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Collection Development in the Digital Age

Collection Development in the Digital Age

Maggie Fieldhouse | Audrey Marshall


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The last decade has seen profound changes in how library collections are developed and managed, driven by a rapidly evolving market place, more sophisticated user-expectations and fast-moving changes in technology. Digital resources are increasingly central to collections and this has changed the very concept of collection development and the role of the information professional. This topical edited collection is cross-sectoral and international in scope, drawing together the perspectives of practitioners and academics at the forefront of modern collection development. They explore how practitioners can take an active role influencing strategy in this new environment, draw on case studies that illustrate the key changes in context, and consider how collection development might evolve in the future. The collection is divided into four sections looking at the key themes: the conceptual framework including a review of the literature; trends in library supply such as outsourcing and managing suppliers; trends in electronic resources including the open access movement and e-books; and, making and keeping your collection effectively including engaging with the user-community and developing commercial skills. This will appeal to all LIS professionals but is essential reading for library and information students and all practitioners involved in collection development and management in academic, school and public libraries. It's also indispensable for those working in commercial and other special library sectors.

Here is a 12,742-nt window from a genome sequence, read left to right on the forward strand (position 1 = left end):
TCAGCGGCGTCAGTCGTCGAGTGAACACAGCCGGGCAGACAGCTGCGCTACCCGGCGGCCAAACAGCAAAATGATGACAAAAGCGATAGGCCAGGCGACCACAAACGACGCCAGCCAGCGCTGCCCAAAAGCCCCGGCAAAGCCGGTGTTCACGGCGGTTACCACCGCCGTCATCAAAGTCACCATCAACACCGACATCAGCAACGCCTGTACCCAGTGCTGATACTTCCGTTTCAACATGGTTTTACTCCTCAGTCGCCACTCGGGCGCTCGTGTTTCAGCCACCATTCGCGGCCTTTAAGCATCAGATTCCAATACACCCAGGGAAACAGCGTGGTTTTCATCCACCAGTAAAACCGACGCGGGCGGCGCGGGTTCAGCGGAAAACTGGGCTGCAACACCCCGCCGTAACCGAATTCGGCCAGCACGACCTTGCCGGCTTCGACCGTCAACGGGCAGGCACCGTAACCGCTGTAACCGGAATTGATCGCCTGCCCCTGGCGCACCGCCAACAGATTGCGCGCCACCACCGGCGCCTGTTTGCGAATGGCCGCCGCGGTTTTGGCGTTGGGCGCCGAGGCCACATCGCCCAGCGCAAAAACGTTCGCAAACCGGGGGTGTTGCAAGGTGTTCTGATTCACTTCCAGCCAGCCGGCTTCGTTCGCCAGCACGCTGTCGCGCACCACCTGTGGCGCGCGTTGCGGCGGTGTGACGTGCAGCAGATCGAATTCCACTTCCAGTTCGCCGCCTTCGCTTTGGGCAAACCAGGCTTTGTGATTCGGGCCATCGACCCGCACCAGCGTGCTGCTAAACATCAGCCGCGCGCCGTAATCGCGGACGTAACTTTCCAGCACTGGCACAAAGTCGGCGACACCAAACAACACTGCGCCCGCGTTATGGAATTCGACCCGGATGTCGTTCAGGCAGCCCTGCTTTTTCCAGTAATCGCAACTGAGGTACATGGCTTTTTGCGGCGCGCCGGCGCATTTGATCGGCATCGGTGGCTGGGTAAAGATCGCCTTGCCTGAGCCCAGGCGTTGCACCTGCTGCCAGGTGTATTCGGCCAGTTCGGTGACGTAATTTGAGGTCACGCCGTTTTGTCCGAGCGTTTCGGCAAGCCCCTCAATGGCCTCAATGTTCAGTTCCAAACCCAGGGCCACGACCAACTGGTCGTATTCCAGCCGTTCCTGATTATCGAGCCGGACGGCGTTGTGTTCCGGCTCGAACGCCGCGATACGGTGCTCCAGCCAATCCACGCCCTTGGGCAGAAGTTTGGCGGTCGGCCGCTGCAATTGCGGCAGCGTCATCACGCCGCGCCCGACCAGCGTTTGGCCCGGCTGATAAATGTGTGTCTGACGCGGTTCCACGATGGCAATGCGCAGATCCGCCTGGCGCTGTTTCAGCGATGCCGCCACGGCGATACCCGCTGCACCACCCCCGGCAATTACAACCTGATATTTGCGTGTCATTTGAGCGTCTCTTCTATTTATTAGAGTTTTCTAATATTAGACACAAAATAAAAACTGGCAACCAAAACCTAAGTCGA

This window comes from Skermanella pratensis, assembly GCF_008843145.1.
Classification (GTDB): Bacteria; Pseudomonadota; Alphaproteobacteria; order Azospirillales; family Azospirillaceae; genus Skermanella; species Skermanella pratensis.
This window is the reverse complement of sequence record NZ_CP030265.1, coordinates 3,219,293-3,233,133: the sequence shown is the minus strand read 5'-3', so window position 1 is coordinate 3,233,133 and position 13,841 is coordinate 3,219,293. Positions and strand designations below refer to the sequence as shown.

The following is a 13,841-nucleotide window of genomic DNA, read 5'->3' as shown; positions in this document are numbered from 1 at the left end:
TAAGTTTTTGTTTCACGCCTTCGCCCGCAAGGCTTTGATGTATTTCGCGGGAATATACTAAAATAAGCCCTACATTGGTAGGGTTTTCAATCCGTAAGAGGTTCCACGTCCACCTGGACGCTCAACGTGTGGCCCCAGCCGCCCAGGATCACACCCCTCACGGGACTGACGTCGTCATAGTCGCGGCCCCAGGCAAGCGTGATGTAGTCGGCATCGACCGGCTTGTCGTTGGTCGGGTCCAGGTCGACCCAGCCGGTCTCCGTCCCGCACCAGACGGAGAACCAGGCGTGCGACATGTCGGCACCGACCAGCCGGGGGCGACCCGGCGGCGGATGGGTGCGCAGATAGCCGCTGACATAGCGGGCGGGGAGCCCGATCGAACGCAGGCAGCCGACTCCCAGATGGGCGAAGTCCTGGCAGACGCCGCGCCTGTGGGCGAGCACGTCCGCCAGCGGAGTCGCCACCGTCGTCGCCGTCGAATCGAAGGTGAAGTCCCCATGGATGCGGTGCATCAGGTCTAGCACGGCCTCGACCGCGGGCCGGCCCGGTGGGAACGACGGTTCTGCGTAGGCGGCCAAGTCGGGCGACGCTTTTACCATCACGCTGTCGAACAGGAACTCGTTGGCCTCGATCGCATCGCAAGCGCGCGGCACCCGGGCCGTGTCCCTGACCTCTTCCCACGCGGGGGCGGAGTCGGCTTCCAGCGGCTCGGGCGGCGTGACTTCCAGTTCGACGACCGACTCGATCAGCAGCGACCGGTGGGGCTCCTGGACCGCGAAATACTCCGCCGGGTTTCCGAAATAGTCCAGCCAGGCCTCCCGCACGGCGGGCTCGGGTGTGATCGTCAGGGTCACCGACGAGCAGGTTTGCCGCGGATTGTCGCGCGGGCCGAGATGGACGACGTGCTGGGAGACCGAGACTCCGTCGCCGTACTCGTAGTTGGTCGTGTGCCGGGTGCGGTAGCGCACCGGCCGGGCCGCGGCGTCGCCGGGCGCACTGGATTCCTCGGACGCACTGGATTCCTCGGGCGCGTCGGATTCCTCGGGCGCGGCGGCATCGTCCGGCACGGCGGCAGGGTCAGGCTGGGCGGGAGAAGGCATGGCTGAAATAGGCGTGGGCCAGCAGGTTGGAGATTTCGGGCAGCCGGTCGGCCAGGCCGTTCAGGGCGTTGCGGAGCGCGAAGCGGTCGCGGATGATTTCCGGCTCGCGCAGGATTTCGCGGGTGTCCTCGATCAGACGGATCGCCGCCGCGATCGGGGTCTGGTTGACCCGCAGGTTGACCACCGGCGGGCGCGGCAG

Maggie Fieldhouse is a Lecturer at the Department of Information Studies at University College London. She is module tutor for the Collection Management and Management modules on the MA Library and Information Studies Programme. Audrey Marshall is a Senior Lecturer in the School of Computing, Mathematical and Information Sciences at the University of Brighton and course Leader for the MA in Information Studies.
"...recommended to practitioners from all libraries. It can also serve as recommended reading for undergraduate students considering the spectrum of topics covered, the ease of writing style, and the excellent lists of references." - The Electronic Library
"I would recommend this book to all those interested in collection development...Its coverage is extensive and reflects a cross-section of the experience of librarians and information professionals." - Journal of Librarianship and Information Science